Shop Now!

It’s wintertime, and for many of you, that means it is COLD! Having received a lot of questions lately on how kombucha is affected by the cold, I wanted to take some time and talk about it.

Brewing kombucha during the winter can pose some issues if your house runs below 75°F or so.

The sweet spot for the best kombucha is 78°F. At this temperature, the bacteria and yeast all thrive together. Keeping the cultures happy allows the fermentation to progress properly. As the temperature drops below 78°F, the yeast becomes more and more sluggish, and the fermentation duration begins to increase. After it gets cold enough, the yeast and bacteria will lose their power to protect themselves and can become susceptible to mold and other contaminants. See how to avoid mold when brewing kombucha for more information.

There are a couple of easy hacks that will help you get through winter and keep your cultures happy.

A few tricks to keeping your kombucha warm during winter:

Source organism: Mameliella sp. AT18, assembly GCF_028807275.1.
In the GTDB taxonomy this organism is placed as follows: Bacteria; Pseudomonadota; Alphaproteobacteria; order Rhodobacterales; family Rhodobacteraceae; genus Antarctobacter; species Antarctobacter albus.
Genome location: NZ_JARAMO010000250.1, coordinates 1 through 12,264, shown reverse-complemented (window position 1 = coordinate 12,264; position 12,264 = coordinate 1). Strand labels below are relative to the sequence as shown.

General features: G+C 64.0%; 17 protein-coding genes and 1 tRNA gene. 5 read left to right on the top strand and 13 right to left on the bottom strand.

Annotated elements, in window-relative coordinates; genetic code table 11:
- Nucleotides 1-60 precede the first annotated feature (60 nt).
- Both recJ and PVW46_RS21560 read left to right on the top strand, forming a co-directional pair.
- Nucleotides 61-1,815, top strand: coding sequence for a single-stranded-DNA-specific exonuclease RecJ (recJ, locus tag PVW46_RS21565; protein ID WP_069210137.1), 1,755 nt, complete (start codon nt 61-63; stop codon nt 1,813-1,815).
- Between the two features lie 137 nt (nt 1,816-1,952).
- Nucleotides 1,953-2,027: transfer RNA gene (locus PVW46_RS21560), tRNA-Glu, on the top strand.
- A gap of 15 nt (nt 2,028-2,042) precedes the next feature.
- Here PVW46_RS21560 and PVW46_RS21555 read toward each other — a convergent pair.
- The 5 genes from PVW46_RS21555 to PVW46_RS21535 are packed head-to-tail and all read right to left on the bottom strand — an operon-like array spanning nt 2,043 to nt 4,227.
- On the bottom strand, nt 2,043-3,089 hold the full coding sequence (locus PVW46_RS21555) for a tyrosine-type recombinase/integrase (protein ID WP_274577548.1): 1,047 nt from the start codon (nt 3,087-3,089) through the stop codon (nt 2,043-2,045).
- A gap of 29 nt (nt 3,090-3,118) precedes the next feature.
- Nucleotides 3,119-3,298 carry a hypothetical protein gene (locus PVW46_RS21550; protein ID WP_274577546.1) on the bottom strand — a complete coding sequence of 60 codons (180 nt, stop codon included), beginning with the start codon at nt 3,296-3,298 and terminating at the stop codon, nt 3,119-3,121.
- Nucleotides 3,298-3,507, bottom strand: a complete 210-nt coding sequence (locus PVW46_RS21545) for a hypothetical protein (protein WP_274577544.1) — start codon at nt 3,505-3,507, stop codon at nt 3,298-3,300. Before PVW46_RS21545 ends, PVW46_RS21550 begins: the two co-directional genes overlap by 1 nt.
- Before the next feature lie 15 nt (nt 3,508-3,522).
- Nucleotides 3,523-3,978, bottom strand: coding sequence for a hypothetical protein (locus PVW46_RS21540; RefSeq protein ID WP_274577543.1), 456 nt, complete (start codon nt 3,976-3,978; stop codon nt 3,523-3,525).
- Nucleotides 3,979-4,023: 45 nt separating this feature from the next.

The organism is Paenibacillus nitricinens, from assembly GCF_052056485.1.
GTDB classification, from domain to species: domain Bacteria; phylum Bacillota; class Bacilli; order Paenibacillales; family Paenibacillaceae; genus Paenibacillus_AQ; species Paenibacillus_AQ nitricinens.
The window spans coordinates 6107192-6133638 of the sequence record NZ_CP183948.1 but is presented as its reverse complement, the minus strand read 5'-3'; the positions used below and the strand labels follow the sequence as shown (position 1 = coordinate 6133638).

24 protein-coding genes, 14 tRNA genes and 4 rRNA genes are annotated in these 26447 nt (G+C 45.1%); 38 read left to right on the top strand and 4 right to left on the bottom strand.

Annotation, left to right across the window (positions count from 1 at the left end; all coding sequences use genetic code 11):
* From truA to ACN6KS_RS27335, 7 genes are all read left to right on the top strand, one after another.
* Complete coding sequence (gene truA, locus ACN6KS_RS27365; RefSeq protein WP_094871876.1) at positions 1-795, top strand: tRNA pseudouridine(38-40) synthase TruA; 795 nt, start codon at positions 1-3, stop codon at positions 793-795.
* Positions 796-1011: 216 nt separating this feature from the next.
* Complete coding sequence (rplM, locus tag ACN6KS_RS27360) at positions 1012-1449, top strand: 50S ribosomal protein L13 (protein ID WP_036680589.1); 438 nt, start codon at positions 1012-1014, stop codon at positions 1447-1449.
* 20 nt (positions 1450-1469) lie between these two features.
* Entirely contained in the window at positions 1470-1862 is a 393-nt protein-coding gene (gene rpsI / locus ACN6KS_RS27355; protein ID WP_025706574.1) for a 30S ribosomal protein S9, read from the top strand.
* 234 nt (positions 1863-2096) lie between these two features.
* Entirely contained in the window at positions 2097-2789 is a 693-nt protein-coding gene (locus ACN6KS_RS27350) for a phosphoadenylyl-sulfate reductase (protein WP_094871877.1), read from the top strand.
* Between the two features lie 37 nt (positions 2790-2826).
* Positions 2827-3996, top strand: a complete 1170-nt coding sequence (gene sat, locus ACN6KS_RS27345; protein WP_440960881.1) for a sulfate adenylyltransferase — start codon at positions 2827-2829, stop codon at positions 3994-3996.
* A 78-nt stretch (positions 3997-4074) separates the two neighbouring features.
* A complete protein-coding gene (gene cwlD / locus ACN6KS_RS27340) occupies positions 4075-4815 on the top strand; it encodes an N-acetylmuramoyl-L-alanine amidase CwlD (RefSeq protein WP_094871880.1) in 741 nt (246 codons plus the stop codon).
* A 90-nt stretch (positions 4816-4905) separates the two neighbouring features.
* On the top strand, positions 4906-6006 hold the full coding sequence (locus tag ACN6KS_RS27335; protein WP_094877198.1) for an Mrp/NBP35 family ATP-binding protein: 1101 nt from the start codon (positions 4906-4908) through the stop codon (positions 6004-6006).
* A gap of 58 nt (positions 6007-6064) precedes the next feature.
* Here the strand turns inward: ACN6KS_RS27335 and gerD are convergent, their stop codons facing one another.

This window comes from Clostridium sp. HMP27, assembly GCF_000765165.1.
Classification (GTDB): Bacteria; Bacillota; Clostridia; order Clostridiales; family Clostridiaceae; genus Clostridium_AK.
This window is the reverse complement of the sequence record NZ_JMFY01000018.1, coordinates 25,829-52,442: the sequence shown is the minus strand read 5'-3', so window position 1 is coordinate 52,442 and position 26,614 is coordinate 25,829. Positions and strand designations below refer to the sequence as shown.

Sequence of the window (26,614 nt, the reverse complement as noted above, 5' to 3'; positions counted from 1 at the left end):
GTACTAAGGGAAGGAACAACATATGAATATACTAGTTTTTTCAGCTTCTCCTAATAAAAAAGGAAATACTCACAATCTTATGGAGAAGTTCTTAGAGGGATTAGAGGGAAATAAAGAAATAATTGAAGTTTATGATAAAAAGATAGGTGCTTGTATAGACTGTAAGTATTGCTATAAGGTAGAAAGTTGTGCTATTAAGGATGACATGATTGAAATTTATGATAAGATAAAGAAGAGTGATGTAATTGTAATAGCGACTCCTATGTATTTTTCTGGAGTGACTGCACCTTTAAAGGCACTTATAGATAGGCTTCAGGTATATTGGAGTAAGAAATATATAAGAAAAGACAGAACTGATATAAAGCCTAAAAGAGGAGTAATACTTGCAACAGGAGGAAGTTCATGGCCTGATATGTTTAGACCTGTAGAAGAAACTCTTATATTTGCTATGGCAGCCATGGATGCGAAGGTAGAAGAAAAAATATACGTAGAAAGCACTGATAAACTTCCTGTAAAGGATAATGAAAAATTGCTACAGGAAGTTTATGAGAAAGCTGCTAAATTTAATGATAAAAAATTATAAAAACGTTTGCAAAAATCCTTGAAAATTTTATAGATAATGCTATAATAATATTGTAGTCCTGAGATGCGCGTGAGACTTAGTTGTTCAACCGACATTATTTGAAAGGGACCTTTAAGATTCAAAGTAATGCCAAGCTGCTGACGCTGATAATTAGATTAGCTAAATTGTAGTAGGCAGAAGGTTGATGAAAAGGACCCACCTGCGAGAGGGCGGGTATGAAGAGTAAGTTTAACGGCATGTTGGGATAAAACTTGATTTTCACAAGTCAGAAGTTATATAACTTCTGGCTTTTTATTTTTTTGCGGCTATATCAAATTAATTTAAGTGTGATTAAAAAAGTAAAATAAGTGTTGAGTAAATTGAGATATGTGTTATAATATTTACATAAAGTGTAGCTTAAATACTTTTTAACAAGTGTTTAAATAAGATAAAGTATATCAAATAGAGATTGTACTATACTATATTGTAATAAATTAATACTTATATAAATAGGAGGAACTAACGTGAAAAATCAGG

1. Probably the best option: purchase a kombucha heat mat. They’re well worth the money not to have to worry about maintaining the proper temperature.
  2. Use what you have.
    • Your oven makes a great incubator. The oven light acts as a temperature regulator. Turn it on to preheat and place your brewing vessel right in there. Monitor the temperature with a thermometer as it can get too hot (mine gets to almost 110°F) in which you would turn the light off and let it hang out. Try to keep it around 80°F, no hotter.
    • Wrap your brew vessel with Christmas lights. The heat from the lights helps bring up the temperature, while also providing an interesting conversation piece when friends and family come over!
    • Not all places in your house are created equal. Explore the different spaces in your home and see if you have any warm spots. Often the top of the fridge is a warm spot from the rising heat. Avoid placing it in direct sunlight.
  1. When running at cooler temperatures (70°F-72°F), use more starter tea. Using more like 20% starter tea will give your cultures a slight upper hand to battle the elements. You should still expect longer fermentation times in this range.

If your house is always chilly, you may want to consider brewing Jun tea over traditional kombucha. Jun ferments comfortably at lower temperatures, between 68 and 77F, and maybe a better option if your house maintains those temperatures. See What is Jun Kombucha to learn more!

Don’t let cold weather stop you from brewing. Use these few easy tricks to keep your cultures happy and healthy during the winter!